Swindon AdvertiserBid is under way to safeguard Lydiard Park (From Swindon Advertiser)

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Bid is under way to safeguard Lydiard Park

Swindon Advertiser: Lydiard Park Lydiard Park

A LOCAL action group is looking to safeguard the future of Lydiard Park by applying for it to become an asset of community value.

The Lydiard Fields Action Group submitted an application earlier this month to the council and is looking for a response by the end of May.

The application is to register Lydiard House, Lydiard Park and the adjacent Greendown Plantation in the hope this will further protect the site from ever falling into private ownership – much like a similar, successful bid to protect the County Ground earlier this year.

Listing local property and land as assets of community value under the Localism Act does not prevent such assets being sold. However, it does mean that the community has a right to bid for such assets to keep them in public ownership.

Earlier this year, there was a political row over whether the historic site was to be sold off but the LFAG has said they planned to apply for this status before this took place.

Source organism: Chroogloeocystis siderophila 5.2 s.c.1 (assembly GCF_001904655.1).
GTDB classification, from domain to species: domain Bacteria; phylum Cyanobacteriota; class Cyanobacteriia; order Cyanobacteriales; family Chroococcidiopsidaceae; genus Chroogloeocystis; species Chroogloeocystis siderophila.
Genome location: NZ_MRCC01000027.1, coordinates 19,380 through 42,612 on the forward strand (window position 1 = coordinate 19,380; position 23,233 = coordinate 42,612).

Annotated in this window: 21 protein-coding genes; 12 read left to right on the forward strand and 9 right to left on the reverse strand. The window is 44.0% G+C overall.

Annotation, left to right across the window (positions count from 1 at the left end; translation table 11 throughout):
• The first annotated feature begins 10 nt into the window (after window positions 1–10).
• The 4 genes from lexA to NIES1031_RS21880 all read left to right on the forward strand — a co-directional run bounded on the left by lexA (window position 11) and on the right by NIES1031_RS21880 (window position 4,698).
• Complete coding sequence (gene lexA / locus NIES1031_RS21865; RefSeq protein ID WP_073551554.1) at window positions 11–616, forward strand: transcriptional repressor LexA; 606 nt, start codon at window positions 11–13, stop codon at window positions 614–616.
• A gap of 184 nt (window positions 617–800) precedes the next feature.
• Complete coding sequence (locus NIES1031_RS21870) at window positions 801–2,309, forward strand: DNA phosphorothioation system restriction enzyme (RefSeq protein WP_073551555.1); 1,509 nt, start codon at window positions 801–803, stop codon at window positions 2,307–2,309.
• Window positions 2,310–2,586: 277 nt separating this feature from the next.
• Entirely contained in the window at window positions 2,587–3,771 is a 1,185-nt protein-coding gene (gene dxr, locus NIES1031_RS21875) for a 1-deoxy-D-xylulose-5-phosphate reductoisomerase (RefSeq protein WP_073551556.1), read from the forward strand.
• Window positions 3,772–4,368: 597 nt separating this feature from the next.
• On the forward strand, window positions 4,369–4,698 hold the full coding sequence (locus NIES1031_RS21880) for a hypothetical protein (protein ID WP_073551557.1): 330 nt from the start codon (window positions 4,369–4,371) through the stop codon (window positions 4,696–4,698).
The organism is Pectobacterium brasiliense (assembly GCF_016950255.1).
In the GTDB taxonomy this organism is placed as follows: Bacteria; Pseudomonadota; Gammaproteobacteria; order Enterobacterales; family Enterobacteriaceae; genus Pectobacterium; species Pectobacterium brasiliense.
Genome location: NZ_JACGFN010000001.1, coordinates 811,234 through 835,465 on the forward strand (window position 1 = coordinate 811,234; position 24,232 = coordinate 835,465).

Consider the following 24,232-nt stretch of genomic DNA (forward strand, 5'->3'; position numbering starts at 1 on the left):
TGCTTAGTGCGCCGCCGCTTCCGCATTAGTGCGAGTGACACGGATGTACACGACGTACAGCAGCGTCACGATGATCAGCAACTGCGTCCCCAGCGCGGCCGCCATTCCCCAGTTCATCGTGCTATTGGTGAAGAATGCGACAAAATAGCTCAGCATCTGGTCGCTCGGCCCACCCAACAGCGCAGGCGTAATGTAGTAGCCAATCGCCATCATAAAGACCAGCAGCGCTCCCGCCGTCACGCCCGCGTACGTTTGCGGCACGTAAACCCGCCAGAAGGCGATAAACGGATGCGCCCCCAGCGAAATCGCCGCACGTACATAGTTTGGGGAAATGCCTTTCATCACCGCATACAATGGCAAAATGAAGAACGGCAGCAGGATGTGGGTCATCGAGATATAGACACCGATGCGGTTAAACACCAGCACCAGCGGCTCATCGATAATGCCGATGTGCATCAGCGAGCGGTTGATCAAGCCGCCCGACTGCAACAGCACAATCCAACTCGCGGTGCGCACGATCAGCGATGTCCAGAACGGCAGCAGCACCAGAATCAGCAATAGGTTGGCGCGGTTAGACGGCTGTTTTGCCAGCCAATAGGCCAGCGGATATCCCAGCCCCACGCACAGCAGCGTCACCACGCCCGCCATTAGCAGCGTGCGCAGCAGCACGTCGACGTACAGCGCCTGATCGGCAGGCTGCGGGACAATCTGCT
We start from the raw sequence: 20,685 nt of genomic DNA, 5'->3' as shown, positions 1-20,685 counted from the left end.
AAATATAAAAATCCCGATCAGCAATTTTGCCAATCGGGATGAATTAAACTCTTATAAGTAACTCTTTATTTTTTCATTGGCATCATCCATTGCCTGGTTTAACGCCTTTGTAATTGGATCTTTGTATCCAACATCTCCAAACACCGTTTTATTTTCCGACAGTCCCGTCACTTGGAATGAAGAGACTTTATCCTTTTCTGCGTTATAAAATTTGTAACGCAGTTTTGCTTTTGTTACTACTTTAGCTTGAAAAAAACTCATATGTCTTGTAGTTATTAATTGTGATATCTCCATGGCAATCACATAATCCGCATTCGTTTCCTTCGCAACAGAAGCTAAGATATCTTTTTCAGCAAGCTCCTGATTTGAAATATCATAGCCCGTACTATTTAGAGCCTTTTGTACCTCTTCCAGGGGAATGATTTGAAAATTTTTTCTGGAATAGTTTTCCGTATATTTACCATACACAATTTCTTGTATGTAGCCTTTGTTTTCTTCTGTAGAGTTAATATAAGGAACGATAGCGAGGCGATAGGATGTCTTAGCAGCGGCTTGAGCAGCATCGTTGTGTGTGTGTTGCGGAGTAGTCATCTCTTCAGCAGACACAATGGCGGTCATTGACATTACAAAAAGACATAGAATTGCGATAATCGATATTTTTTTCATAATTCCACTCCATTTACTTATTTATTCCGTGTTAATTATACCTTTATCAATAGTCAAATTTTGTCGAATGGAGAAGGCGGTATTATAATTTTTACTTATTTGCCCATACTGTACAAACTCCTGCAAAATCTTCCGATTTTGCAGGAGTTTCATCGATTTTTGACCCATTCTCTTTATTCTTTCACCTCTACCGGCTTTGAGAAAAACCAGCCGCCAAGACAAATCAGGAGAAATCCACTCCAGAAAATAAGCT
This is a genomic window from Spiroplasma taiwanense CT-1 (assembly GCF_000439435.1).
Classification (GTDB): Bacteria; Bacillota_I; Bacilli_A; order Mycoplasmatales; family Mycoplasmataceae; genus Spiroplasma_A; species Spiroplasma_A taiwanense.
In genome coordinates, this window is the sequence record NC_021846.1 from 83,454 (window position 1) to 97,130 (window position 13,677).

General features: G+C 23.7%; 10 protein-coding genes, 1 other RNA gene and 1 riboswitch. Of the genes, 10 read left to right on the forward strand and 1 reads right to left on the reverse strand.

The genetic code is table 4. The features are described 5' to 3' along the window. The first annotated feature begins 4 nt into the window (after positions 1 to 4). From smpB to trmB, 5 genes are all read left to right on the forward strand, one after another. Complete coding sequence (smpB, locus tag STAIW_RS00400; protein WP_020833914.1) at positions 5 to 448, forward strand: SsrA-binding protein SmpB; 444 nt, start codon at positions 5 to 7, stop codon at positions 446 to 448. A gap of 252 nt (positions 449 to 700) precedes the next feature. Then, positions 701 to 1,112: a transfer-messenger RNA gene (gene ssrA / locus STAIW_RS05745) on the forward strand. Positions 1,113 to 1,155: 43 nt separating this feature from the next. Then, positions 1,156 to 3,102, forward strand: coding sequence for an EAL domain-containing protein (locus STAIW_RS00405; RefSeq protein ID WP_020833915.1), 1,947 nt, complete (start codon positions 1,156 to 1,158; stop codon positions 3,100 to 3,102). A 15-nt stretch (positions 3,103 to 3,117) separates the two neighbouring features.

A spokesman for the group said: “These two areas are both owned by the council and in our view easily satisfy the requirements for registration. We hope that the council will agree. Although all three political parties have now pledged not to sell Lydiard Park, we had been thinking about making an application long before this arose.”

The LFAG believes that making Lydiard House and the surrounding area an asset of community value would provide an extra layer of protection in a world were there is ever-increasing pressure on council budgets and demand to build houses.

They say the recent decision by the planning inspector to approve an application to build homes on adjacent land is a prime example of this and demonstrates why it is vital to protect Lydiard Park.

The group’s spokesman added: “In Swindon, we are really lucky to have such a place as Lydiard, with its history stretching back over hundreds of years, its wildlife and its countryside ambience, from which the park derives much of its special feeling.

“But with the double pressures of council budget cuts and developers keen to build on the green fields for housing, none of this can be taken for granted. The recent agreement for outline planning permission on the last remaining field between Grange Park and Lydiard, which at the moment still links the Plantation to the Park, demonstrates its vulnerability.

“While a registration won’t actually prevent a sale of the House, Park or Plantation should the council be minded to sell, we hope it expresses in a concrete way, the appreciation felt by many residents and visitors alike for these areas.”

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